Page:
While recognizing that sexual activity between a general practitioner and a patient has no social utility “in and of itself,” Majority Opinion at ––––, the majority attempts to address the obvious lack of social utility by again altering the proper focus of this prong, and recasts the analysis in terms of ready access to treatment. The majority offers that there is social utility in not prohibiting a physician from having sexual relations with a patient the physician is treating for mental health disorders, as, according to the majority, such a prohibition on a physician's sexual contact with his patient “burdens the social utility in general practitioners serving as first-stop medical providers for a litany of maladies, including mental and emotional issues that may not be so severe as to require a mental health specialist.” Majority Opinion at 41–42. The majority fails to explain how this is so, especially in light of the pre-existing duty on a physician to refrain from such conduct by the State Board of Medicine. The majority further concludes that this is a “difficult balance” not particularly amenable for our common law consideration. Id.
In my view, it is difficult, if not impossible, to reconcile the majority's concern with “burden[ing]” these front line caregivers with the fact that, as noted above, sexual contact between physicians and patients is universally condemned, is deemed to be unprofessional, and is already expressly prohibited by the medical profession. Indeed, noticeably absent from the majority's analysis of any of the Althaus factors is mention of this blanket prohibition. The struggle the majority faces is that, in analogous matters, our Court has had to analyze equally valuable but competing kinds of conduct in deciding whether to impose a duty. See, e.g., Emerich v. Phila. Ctr. for Human Dev., Inc., 554 Pa. 209, 720 A.2d 1032 (1998) (weighing warning of third party against threat of immediate risk of serious harm or death against confidentiality of communications with patient). By contrast, here, we are considering conduct which is universally condemned and proscribed by state regulation. There is little or no social utility in a physician having a sexual relationship with a patient for whom he is providing mental health treatment, and the “burdening” of the providing of care is a dubious proposition at best. Thus, in my view, this factor plainly weighs in favor of finding a duty.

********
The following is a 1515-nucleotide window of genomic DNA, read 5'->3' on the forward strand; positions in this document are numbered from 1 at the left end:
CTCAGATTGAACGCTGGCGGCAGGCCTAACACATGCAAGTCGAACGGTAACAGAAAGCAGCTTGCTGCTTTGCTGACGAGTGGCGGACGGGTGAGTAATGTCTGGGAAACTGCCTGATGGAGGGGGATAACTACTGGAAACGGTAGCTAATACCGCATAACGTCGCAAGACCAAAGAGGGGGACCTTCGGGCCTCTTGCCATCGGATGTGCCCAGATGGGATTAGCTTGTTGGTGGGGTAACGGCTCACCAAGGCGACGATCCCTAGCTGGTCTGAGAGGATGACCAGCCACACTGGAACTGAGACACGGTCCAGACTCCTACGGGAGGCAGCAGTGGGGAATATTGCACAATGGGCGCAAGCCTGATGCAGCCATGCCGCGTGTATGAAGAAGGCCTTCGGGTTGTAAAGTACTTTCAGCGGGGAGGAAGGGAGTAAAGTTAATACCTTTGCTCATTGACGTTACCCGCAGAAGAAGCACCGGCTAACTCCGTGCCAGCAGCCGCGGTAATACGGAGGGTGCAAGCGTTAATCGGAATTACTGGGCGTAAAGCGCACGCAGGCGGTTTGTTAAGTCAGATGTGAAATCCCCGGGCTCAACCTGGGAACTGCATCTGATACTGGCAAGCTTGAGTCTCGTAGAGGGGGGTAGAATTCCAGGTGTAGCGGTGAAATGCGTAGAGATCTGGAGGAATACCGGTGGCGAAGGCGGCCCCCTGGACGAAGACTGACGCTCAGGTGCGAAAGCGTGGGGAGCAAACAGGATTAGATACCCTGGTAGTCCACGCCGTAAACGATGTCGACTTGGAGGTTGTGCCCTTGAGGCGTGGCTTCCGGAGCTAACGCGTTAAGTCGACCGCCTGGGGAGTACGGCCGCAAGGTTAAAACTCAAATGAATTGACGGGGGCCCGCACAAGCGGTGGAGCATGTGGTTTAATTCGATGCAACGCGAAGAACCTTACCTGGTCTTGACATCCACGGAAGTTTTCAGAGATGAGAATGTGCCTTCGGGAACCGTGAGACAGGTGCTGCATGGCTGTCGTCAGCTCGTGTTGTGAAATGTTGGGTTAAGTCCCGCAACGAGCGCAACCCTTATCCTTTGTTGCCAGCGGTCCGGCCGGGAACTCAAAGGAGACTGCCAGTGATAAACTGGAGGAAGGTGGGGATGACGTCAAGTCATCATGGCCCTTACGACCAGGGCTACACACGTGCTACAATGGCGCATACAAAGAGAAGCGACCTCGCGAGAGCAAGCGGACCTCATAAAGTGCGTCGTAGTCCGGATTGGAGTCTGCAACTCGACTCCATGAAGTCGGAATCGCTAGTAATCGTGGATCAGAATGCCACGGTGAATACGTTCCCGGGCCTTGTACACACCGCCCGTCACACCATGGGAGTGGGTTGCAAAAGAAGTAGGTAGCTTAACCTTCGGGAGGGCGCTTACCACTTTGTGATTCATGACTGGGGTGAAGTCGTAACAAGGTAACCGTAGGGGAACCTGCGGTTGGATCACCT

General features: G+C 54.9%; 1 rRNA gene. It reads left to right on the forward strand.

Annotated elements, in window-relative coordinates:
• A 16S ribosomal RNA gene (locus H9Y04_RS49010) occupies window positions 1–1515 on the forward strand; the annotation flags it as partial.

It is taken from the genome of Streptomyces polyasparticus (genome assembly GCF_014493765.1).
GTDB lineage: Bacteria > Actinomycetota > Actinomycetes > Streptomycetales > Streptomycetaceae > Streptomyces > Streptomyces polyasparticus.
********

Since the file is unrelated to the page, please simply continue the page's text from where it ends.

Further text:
Indeed, while the majority suggests the analysis is far more “nuanced” than this approach allows, distilled to its essence, the majority's analysis of this factor rests upon the assumption, if believed, that if general practitioners have a duty not to engage in sexual contact with their patients, it will burden their providing treatment for mental health disorders. I believe this conclusion strains credulity, especially in light of the already existing prohibition on this conduct. Respectfully, in this matter, the analysis is much less complex and nuanced than the majority purports.
Nature of the Risk and Foreseeability of the Harm—In my view, there is a significant risk that a physician, holding a superior position over a patient suffering from a mental health disorder such as depression, who engages in a sexual relationship with that patient, does so to the detriment of his charge. Obviously, one who suffers from a mental health disorder such as depression, and who engages in a sexual relationship while being treated for such malady, may suffer substantial harm. In this matter, Mrs. Thierfelder has pled such harm. Moreover, under Althaus, we look to see if the defendant created the harm or foresaw the possibility of the harm. Althaus, 562 Pa. at 554, 756 A.2d at 1170. While merely allegations at this point, it is clear that, if proved to be true, Dr. Wolford “created” the harm that was suffered by Mrs. Thierfelder.